Just how common is tongue-tie? And how much can it affect speech?(10 Posts)
2 separate questions.
I hear all the time about babies with tongue-tie. If anyone has a problem BF - has the baby been checked for tt? So I was wondering just how common it is - does anyone know numbers?
DS has a tt, was noted at birth, but never caused us BF problems, so never fixed. He's now 18mo and can stick his tongue out past his lips, but not as far as I would call normal.
He also has very few words - are the 2 likely to be related, or would the tt just affect clarity etc if it was going to cause problems?
In the hospital they told me 1 in 10 babies is tongue tied but that recently they'd seen far more than usual and around 2/3 in 10 of all babies born in that hospital had had it.
DS couldn't latch onto the breast at all and really struggled with bottle feeding too. He had a 100% tie. The midwife who cut it told me that it doesn't affect speech at all, but once she cut it DS's cry became much louder and she admitted that it had been restricting his crying. I wouldn't imagine that it would have an effect in the way that you say though, more just clarity as you say.
I have a 100% tongue-tie too, it affected my feeding in the same way but I spoke very early
and haven't shut up since
A HCP mentioned to me that there may be a link between tt and folic acid. As more women know they should take it, the incidence of tt is increasing. She said there was ongoing research into using folate rather than folic acid.
Could be bollocks!
I have dated someone who had TT. I would highly recommend getting it snipped when your little one is still little. It really affected kissing and other stuff between us. His dentist also told him you are much more likely to grind your teeth if you have TT. Its a much more serious thing to have corrected once you are older and the TT could affect much more than just BFing.
Best of luck
DS1 has a tongue tie, but as it didn't affect his feeding nothing was ever done about it. He's nearly 4 now, and has just started speech therapy. He's got a fantastic vocabulary, (and he never stops talking) but his speech isn't very clear.
The therapist says that his tongue tie isn't what has caused his speech problems (he can't pronounce his F's, S's,and th's, and replaces them with W's), but I'm not convinced.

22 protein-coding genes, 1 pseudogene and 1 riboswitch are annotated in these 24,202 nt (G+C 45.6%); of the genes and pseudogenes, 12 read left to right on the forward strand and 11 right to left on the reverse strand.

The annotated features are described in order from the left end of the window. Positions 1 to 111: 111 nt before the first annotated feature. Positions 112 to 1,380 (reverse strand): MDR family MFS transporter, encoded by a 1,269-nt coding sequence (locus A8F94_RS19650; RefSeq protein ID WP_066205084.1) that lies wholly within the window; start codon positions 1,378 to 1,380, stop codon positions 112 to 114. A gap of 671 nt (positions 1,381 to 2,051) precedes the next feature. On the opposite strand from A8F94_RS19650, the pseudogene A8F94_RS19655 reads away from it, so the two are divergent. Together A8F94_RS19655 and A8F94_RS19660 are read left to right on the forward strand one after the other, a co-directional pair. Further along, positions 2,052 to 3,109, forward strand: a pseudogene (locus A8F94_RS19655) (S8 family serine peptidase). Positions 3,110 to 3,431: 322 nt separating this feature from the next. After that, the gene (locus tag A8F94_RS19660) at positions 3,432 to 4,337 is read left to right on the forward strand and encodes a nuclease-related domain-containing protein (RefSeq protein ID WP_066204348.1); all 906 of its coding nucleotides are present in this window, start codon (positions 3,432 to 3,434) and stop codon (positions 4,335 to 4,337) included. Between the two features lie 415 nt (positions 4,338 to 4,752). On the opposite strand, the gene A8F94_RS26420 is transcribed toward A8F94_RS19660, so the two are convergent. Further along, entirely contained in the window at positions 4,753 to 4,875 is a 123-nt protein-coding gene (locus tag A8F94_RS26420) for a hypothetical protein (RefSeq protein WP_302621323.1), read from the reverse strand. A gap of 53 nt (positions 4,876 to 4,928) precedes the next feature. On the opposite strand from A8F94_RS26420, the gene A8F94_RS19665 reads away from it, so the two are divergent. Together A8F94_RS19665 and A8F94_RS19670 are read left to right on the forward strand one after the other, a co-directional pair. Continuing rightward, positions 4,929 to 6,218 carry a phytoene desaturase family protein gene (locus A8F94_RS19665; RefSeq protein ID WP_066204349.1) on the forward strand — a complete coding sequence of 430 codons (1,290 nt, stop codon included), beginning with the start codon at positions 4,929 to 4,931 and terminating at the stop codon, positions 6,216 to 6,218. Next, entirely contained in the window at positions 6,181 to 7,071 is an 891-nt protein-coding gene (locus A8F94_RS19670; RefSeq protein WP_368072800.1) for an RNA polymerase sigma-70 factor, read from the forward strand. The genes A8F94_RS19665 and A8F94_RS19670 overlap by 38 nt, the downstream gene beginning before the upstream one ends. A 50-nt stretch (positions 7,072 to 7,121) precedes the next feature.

Hi I'm a speech and language therapist (and now also a first time mum to a 10wo) and can help a bit with this...
I've seen lots of children with tongue tie and it's often the first thing parents say when I ask what the concerns are. However a tongue tie would have to be extremely severe to affect speech sound development and would likely cause many many feeding problems first as a baby and be resolved by cutting before speech had developed. Tongue tie will not stop language (words and sentences) developing.
The main ongoing concern is with oral hygiene and if your child is unable to poke their tongue out or lick round teeth and lips then I would be pushing for it to be cut. If your child looks like they have a forked tongue when they try and stick it out it is likely to be too tight .
In terms of speech sounds that would be affected it's a very small group t, d , z, s, l and all of these would be affected not just one. It's very common for children under 5 to have speech sound development difficulties but very rarely are they caused by tongue tie. If I'm doubt about talking get a referral to see an slt for assessment.
Tongue tie was the first thing I checked for after birth but luckily we escaped. Keep hassling mw and hv if you think it is having an affect on feeding as often health profs are not forth coming with getting them snipped.
In terms of numbers, I have seen a figure that came from Mervyn Griffiths saying 10%, however I think that figure is from a while ago before there was much awareness of posterior ties, so I would suspect that the figure is higher.
stargirl1701, I have seen the folic acid theory too. It also appears that ties are related to the MTHFR gene mutation.
There is much more to tongue ties than feeding and speech. DS1's tie was undiagnosed until he was 6 and he is now undergoing orthodontic treatment to correct his high palate and orofacial structure which has become distorted by the tie. He suffered a range of problems as long as your arm when he was younger.
Thanks for all the replies - some useful and interesting things here.
We are keeping a close eye on DS's speech progress for the time being, but will likely speak to someone if he doesn't get more words soon. He is making progress, but don't want him to be left behind. He communicates his desires very well so it's hard to see him as having a problem!
OP, my DS1 had TTC diagnosed at birth, same as you no problems with BF so didn't do anything, barely had language at 2 yo. Suddenly speech came forth and now I long for just one second of peace. His speech is clear and concise. Incidentally my DS2 has no TT and has a lisp.
Oh, thank you Antipag, that is reassuring to hear.
DS's tt doesn't look as severe as it was at birth, I don't think. He never quite had the 'forked tongue' look, but just didn't ever stick his tongue out, so I assumed he couldn't - turns out he was just waiting for a reason to stick it out - he does it when he wants a drink now!
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